Friday, May 5, 2017

What did Donald Trump do today?

He denied (via a spokesperson) that telling the Prime Minister of Australia "you have better health care than we do" meant that Australia has better health care than we do.

White House deputy press secretary Sarah Sanders insisted that Trump's remarks last night to visiting Australian Prime Minister Malcolm Turnbull were not intended as an endorsement of Australia's universal health-care system, but merely as empty flattery. (UPDATE: Trump himself also doubled down with a tweet today, saying that he was not being polite and that he did mean what he said.)

The actual substance of Trump's statement was absolutely true by practically any measure: Americans' health care is more expensive, more inefficient, and more unfairly distributed than every other developed nation, including Australia. The United States is also the only developed nation that does not have universal health care. Intentionally or not, Trump's remarks effectively endorsed Sen. Bernie Sanders' "Medicare for all" plan, a fact that was not lost on Sanders himself.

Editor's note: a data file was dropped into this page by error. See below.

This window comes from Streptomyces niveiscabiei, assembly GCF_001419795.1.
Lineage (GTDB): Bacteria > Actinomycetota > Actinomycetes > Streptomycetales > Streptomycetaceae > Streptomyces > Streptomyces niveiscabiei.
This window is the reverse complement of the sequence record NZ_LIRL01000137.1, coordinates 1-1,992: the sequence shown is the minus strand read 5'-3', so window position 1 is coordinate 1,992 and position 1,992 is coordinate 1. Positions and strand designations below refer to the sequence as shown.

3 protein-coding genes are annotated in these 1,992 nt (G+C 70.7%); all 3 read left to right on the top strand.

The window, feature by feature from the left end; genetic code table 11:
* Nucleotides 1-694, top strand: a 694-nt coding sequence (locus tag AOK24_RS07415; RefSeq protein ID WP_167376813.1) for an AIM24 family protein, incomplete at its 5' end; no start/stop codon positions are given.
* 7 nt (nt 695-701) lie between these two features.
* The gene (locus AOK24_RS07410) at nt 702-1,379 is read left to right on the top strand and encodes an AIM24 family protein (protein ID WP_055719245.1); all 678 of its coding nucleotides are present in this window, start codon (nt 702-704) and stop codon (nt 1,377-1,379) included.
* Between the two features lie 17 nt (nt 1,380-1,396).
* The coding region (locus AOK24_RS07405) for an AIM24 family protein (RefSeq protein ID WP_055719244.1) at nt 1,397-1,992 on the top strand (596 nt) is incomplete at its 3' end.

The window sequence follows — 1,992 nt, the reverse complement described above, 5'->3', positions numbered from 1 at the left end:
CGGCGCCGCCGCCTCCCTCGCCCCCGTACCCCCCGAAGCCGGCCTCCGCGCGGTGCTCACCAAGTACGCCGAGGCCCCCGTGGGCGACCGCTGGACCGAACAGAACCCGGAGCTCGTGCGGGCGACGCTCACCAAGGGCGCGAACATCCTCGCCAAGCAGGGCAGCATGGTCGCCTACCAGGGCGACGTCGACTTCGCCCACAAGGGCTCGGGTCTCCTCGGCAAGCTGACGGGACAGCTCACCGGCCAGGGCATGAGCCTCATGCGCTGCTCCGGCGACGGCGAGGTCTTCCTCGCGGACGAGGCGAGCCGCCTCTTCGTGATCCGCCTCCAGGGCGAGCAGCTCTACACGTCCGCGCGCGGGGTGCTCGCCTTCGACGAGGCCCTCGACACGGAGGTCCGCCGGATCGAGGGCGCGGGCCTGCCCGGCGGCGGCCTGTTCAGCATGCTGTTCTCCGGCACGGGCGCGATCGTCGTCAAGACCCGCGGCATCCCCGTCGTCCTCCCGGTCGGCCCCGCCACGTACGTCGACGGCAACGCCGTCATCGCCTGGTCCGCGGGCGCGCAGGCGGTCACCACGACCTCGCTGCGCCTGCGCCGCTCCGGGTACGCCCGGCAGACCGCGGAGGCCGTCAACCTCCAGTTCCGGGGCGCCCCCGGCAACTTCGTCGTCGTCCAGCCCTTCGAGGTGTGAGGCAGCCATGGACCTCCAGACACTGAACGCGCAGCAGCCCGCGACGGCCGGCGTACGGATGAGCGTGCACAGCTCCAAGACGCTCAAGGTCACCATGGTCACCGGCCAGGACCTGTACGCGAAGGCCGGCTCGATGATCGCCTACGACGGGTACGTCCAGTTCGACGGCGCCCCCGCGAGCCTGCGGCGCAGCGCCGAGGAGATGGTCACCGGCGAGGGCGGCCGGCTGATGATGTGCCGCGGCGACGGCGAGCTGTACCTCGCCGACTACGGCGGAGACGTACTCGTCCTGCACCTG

This is not the first time Trump has spoken favorably of universal health care, only to be corrected by a staffer. As recently as the week before his inauguration, Trump was promising "insurance for everybody," and during his first presidential campaign as a Reform Party candidate in 1999, he simply declared, "I believe in universal health care."

So what?

  • It's not a good sign if a president's unguarded, off-the-cuff remarks endorse totally different policies than his actual policies.
  • Presidents who can't get on the same page with their underlings about what their statements mean are at risk of being manipulated by the people speaking for them.